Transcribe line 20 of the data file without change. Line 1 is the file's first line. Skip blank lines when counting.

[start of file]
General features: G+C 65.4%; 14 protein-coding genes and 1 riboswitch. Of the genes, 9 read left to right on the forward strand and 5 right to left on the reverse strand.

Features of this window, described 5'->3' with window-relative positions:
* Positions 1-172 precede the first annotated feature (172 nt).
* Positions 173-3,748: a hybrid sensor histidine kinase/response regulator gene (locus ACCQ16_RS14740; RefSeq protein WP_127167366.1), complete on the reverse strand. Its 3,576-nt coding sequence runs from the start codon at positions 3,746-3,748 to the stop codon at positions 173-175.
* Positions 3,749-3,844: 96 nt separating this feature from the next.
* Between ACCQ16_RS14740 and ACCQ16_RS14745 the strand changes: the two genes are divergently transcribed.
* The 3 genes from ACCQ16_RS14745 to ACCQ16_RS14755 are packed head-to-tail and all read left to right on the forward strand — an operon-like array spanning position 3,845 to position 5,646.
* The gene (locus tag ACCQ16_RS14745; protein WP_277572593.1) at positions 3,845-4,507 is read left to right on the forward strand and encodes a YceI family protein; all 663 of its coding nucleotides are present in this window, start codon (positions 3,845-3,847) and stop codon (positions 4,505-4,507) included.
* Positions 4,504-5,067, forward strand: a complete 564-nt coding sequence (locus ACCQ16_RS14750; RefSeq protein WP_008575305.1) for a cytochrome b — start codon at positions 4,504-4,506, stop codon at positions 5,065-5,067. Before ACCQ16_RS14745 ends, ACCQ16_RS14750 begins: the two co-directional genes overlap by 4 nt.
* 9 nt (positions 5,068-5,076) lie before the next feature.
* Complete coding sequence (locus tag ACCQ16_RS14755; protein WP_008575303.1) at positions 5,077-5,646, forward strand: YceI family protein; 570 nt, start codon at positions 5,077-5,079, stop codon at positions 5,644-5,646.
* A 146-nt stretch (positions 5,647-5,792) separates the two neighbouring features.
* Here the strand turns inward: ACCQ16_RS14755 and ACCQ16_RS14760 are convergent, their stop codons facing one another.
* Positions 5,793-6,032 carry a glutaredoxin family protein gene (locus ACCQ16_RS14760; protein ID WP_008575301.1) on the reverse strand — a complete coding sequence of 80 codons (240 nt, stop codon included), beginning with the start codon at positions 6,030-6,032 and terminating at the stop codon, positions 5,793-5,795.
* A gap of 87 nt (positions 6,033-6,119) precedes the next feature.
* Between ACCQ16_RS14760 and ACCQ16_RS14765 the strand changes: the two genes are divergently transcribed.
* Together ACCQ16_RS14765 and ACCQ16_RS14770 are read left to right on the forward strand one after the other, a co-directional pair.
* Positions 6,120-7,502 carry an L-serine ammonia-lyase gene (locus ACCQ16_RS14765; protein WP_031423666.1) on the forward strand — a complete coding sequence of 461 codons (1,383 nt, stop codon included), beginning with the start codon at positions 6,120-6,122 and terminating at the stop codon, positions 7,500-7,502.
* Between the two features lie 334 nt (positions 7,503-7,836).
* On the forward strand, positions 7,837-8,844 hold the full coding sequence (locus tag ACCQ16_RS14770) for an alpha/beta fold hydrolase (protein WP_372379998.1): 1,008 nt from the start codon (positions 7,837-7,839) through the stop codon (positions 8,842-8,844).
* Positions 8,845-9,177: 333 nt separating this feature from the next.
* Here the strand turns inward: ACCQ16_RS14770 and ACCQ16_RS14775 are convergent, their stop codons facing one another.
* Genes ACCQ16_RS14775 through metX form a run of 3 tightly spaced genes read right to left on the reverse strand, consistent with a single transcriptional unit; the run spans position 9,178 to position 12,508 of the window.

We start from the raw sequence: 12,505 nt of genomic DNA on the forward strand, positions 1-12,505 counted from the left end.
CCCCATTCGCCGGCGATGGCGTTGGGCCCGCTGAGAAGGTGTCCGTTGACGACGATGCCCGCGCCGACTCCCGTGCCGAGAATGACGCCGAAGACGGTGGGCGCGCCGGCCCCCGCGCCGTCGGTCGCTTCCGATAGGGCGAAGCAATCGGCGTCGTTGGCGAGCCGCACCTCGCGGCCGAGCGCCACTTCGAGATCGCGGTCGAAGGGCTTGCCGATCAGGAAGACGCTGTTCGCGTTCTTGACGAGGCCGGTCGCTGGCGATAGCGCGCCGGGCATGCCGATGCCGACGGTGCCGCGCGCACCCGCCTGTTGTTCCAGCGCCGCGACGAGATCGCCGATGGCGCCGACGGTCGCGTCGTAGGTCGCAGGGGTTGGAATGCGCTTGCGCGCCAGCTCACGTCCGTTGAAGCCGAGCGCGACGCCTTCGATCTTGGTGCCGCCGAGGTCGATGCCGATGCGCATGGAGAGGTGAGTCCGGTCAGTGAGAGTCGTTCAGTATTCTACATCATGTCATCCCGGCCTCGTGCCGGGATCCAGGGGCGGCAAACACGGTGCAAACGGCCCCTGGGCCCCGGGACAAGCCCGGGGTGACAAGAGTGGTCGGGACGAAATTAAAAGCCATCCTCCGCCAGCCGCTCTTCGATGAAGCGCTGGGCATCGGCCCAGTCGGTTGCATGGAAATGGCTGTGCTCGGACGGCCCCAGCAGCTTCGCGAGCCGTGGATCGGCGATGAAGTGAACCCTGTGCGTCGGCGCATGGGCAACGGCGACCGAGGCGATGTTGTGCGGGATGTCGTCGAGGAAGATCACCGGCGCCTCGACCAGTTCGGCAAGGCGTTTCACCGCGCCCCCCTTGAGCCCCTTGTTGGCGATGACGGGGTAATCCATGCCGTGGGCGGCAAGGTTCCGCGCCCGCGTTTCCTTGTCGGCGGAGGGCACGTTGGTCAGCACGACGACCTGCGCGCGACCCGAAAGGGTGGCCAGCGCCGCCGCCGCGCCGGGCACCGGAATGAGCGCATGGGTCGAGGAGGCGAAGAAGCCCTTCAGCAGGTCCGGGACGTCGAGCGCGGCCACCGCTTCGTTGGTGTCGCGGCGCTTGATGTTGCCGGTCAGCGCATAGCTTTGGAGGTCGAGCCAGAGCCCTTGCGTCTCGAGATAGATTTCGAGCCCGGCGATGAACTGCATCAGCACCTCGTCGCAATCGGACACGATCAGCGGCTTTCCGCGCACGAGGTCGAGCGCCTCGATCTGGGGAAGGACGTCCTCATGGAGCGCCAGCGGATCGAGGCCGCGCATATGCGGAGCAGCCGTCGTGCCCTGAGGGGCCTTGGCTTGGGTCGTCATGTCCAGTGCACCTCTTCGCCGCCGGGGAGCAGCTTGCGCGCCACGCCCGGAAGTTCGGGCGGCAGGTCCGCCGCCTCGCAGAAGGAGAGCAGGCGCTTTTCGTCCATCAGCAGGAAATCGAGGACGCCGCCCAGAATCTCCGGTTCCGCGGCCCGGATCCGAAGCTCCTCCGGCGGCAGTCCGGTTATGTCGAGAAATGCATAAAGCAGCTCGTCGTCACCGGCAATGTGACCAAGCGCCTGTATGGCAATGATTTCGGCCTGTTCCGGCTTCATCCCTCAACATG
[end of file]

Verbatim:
* On the forward strand, positions 7,837-8,844 hold the full coding sequence (locus tag ACCQ16_RS14770) for an alpha/beta fold hydrolase (protein WP_372379998.1): 1,008 nt from the start codon (positions 7,837-7,839) through the stop codon (positions 8,842-8,844).